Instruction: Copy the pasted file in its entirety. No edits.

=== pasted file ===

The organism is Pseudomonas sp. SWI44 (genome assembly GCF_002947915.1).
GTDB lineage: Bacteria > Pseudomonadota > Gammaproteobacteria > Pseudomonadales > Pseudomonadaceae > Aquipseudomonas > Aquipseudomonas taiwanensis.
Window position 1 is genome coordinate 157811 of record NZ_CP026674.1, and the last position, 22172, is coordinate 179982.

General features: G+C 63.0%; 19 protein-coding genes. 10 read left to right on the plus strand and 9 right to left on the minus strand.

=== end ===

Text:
The organism is Pseudomonas sp. SWI44 (genome assembly GCF_002947915.1).
GTDB lineage: Bacteria > Pseudomonadota > Gammaproteobacteria > Pseudomonadales > Pseudomonadaceae > Aquipseudomonas > Aquipseudomonas taiwanensis.
Window position 1 is genome coordinate 157811 of record NZ_CP026674.1, and the last position, 22172, is coordinate 179982.

General features: G+C 63.0%; 19 protein-coding genes. 10 read left to right on the plus strand and 9 right to left on the minus strand.